"the catering (Oh Jesus!)"
This made me chuckle so much that I joined the site so I could add my memories of Maine Road.
Firstly, the reason for the chuckle... My mum, Jean Ellis (and sometimes my dad, Bob), was responsible for 'the catering'. Both my parents worked for a company called Stadia Catering (owned by Peter Coates who is now the owner of Stoke). On and off throughout the 70's my mum was the catering manager at Maine Road (at other times, Preston North End and Blackburn Rovers). Every other Saturday for me and my sister consisted of getting up at stupid o'clock to be at the ground many hours before the fans to help 'stock up' (by god but the memories are flooding back at the moment). We were also there a few hours after the match to bring the stock back to the stock rooms, because we sure as hell didn't leave beer in those little octagonal bars behind the Kippax. Then it was another hour or so to drive back to Lowton where we lived. Not exactly a typical Saturday for a kid.
I remember the North (New) stand being built and me being given the responsibility, during match time, of keeping the bars in that stand stocked. I remember having my first teenage crush on one of the girls that worked there. She was much older than me and not interested. Her name is on the tip of my tongue, which was the closest it ever got to her. She must be in her 60's now; jeez! Anne, something. I'm sure her surname was also a bloke's first name... And no, it wasn't Anne Frank.
Nicking all the pull chains from the bogs in the Kippax - just don't ask me why.
That joke shop opposite the Main Stand - Did that become the souvenir shop?
Being fascinated by the brand new electric scoreboard.
A testimonial match in which Bert Trautmann played and was still amazing.
Those slots at the ends of the advertising boards where the half time scores from the rest of the division were put.
Joe Corrigan waving back at me and a load of fans as he walked back to his net, only to realise why we were waving and shouting so frantically when the ball went past him into the net - Did he really end up playing for England?
My uncles constantly having to drown baby rats found in nests in the cash drawers.
David Cassidy playing one of the first ever UK stadium concerts, with Showaddywaddy as support. Damn but I was popular with the girls at school leading up to that.
Huge single teabags replacing loose tea in the urns, then they themselves being replaced by the revolutionary, and revolting, Maxpax cups with dried tea, coffee, or Bovril in them. Just add water.
Pie heaters... Oh, and the meat and tattie pies of course. A Bovril, a pie, and a Wagon Wheel and one was set up for the match.
My little sister and I not being allowed back into the ground on a reserve match by some officious little Jobsworth, despite him knowing exactly who we were. We had to pay 2p to get in. I remember my mum going ballistic on the little twit.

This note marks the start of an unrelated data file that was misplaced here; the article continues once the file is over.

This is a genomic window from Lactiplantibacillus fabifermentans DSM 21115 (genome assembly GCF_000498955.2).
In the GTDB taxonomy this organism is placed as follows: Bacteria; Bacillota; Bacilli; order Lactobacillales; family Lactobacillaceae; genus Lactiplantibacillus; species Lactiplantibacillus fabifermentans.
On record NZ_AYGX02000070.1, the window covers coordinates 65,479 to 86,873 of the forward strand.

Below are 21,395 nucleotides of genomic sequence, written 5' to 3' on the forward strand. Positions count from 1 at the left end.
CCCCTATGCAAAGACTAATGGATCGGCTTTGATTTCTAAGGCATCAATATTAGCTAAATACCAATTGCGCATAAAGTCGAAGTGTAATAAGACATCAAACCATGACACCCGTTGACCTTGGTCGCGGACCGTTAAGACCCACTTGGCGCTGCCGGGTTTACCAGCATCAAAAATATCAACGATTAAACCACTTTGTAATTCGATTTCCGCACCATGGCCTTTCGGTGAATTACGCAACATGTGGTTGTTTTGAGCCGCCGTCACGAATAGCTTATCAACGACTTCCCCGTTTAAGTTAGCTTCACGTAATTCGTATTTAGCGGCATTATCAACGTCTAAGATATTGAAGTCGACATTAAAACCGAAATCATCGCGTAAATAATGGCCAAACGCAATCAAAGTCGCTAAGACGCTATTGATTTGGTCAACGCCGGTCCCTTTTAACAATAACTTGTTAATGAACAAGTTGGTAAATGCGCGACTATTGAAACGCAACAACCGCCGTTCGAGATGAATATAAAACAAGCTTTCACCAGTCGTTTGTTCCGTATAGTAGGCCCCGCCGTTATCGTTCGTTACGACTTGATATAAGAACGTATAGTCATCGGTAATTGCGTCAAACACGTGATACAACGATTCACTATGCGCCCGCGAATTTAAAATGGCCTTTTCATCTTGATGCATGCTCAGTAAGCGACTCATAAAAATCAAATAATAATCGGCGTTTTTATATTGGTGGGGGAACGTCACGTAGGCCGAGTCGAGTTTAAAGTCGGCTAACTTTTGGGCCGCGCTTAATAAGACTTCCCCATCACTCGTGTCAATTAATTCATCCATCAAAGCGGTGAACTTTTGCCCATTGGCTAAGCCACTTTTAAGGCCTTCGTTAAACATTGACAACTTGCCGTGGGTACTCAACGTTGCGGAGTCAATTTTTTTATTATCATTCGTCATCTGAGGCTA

Behind the deserted Kippax early one morning and a bunch of local kids suddenly climbing over the wall. We waited till we felt we were far enough away then shouted 'we're telling our mum on you' and running like hell.
Being allowed to sit on one of those huge police horses and nearly having an inadvertent sex-change.
Watching the same police horse climbing up that embankment behind the Kippax (or was it Platt Lane) and scattering some 'nuisance causers'.
George Best being advertised as appearing at every single testimonial, and failing to turn up to every single testimonial.
The Red Devils parachutists being advertised to land on the pitch at every single testimonial, and the Red Arrows parachutists having to call it off due to high winds at every single testimonial.
Being told off by Stan Gibson, the head groundsman, for 'mooching' amongst the seating after a match. Apparently any dropped money was going to be his perk.
Those three huge flights of stairs in the main stand up which we had to carry all the deliveries to 'Bar 1'. Behind bar 1 was the nerve centre of the whole operation. We must have had calves like Sergio back then.
Ok, I can hear you all shouting 'stop already!'
There must be a thousand other memories I could bore you with, but I'll stop now. Yeah, Maine Road was ramshackled and times do and must change, and I don't even know if 'sad' is how I feel about it going; but I am glad I had my time there. Although, as I recall, back then I'd have much rather stayed at home and watch Swap Shop.
I loved reading this post.
When it comes to rats in the drawers and crisp boxes though, maybe it was time to move on.